Skip to main content
\(\newcommand{\id}{\mathrm{id}}\) \( \newcommand{\Span}{\mathrm{span}}\) \( \newcommand{\kernel}{\mathrm{null}\,}\) \( \newcommand{\range}{\mathrm{range}\,}\) \( \newcommand{\RealPart}{\mathrm{Re}}\) \( \newcommand{\ImaginaryPart}{\mathrm{Im}}\) \( \newcommand{\Argument}{\mathrm{Arg}}\) \( \newcommand{\norm}[1]{\| #1 \|}\) \( \newcommand{\inner}[2]{\langle #1, #2 \rangle}\) \( \newcommand{\Span}{\mathrm{span}}\)
Mathematics LibreTexts

A Combinatorial Model for Crystals of Kac-Moody Algebras

General Background

In this class we dealt with various crystals models, like the tableau models. However, many of these models only work for specific classes of Kac-Moody Lie algebras (eg finite dimensional), and often must be changed to fit with any particular Lie algebra. One of the ideas behind the model presented in this paper is that it can be applied to any complex, symmetrizable Kac-Moody algebra. We will just briefly go over the definitions, and important facts without proof.

\( \lambda \) Chains (of roots)

First we define a pair of counting functions to shorten our notation. Let \( \lbrace \beta_i \rbrace_{\lbrace i \in I\rbrace} \) be any set, indexed by a completed ordered set \( I \). Then:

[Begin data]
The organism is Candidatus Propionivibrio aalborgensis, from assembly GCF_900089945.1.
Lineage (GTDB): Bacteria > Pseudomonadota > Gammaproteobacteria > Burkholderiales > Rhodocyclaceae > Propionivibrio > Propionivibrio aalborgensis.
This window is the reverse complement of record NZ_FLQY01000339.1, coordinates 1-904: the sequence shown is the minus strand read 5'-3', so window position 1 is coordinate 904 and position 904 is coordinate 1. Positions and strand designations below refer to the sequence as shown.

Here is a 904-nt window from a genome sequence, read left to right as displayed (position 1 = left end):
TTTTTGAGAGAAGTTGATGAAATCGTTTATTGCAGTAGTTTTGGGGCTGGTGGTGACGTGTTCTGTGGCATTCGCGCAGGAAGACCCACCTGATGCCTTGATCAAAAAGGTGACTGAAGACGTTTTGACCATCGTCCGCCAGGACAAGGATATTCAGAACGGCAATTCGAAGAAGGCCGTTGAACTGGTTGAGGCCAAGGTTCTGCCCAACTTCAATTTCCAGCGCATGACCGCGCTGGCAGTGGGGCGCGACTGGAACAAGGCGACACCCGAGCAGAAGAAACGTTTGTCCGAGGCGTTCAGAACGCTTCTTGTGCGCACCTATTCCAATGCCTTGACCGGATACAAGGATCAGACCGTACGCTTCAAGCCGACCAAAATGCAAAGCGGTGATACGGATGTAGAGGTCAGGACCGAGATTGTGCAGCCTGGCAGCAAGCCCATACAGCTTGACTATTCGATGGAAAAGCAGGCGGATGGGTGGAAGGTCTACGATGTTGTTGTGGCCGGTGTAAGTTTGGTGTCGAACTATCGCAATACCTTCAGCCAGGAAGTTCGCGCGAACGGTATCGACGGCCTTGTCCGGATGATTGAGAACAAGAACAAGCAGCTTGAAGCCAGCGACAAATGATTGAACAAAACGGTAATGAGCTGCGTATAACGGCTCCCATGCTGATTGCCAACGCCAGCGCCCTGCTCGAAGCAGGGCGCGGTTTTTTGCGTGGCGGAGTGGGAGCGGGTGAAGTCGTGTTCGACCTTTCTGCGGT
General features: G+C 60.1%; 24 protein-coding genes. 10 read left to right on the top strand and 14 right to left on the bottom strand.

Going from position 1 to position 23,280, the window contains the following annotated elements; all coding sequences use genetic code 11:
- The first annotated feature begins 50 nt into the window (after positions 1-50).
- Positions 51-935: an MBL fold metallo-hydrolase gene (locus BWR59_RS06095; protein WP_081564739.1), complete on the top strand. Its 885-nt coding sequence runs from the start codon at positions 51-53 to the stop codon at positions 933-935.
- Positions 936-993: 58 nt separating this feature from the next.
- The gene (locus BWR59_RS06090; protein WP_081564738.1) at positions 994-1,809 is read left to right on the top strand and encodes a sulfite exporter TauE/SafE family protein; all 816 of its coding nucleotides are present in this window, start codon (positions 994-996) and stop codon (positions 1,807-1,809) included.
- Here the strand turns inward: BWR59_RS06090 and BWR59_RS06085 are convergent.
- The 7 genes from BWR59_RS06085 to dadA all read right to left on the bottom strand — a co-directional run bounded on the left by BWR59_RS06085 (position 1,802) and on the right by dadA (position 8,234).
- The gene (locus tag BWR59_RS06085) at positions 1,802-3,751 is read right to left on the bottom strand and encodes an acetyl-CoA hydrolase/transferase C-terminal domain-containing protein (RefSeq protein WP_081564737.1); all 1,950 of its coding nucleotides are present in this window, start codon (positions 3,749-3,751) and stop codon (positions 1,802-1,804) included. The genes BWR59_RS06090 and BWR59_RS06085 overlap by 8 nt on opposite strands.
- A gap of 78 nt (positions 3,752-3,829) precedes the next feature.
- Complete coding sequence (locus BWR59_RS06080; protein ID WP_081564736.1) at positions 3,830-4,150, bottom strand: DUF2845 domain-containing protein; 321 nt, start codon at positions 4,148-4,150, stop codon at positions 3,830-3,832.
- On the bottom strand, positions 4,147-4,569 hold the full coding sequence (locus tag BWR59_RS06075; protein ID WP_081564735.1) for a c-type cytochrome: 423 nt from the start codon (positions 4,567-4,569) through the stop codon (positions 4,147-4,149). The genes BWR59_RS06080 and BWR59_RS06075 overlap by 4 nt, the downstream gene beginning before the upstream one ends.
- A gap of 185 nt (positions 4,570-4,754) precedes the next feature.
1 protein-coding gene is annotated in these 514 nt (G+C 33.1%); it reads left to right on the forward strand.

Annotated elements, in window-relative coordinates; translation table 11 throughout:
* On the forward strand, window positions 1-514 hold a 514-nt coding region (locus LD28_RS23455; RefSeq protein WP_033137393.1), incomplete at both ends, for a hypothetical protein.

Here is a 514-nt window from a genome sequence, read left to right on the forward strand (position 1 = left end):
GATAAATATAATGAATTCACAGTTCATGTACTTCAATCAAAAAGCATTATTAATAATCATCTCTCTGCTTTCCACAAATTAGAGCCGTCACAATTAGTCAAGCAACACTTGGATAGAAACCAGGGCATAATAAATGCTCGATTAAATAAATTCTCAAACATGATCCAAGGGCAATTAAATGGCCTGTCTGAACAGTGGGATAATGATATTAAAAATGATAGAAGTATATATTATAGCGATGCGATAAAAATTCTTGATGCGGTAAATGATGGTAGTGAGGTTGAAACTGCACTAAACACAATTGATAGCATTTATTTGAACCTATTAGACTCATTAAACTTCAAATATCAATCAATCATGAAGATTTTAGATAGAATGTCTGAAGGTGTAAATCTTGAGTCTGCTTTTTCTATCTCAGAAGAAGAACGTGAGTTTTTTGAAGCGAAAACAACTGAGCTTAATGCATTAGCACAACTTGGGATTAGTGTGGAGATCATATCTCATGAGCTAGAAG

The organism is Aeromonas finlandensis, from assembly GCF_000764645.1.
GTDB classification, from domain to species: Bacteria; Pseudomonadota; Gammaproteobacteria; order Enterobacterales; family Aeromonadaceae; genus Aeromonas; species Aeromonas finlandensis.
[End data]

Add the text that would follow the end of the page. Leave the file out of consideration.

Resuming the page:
\( N(\alpha)= \) number of times \( \alpha \) appears in the sequence.

\( N_i( \alpha )=  \)number of times \( \alpha \) appears in the sequence strictly before \( i \).

Definition: Let \( \lambda \in P_+\) be a dominant weight. A \( \lambda-chain\) is a sequence of positive roots, \( \lbrace \beta_i \rbrace_{\lbrace i \in I\rbrace}\), such that the following two conditions hold:

(1) \( N(\alpha) = \langle \lambda , \alpha^\vee \rangle\) for all positive roots \( \alpha \in \Phi^+\).

(2) If \( \gamma^\vee = \alpha^\vee + k \beta^\vee\), and \( \beta_i=\beta\), then: \( N_i(\gamma)=N_i(\alpha)+kN_i(\beta)\)

 

The idea is to pick any ambient \( \lambda \) chain, and that this will give us an equivalent crystal later on. However, in order to make sure that \( \lambda \)-chains exist, we will construct one.

Fix an ordering on the simple roots: \( \alpha_1,...\alpha_r \). We will order the set \( \lbrace ( \alpha,k)  :  \alpha \in \Phi^+,0 \leq k < \langle \lambda , \alpha^\vee \rangle \rbrace \). This will provide a \( \lambda \)-chain as long as the second condition holds.  Let \( \alpha^\vee = \sum\limits_p a_p \alpha_p^\vee \) ,  \( \beta^\vee = \sum\limits_p b_p \alpha_p^\vee \) . Then we let: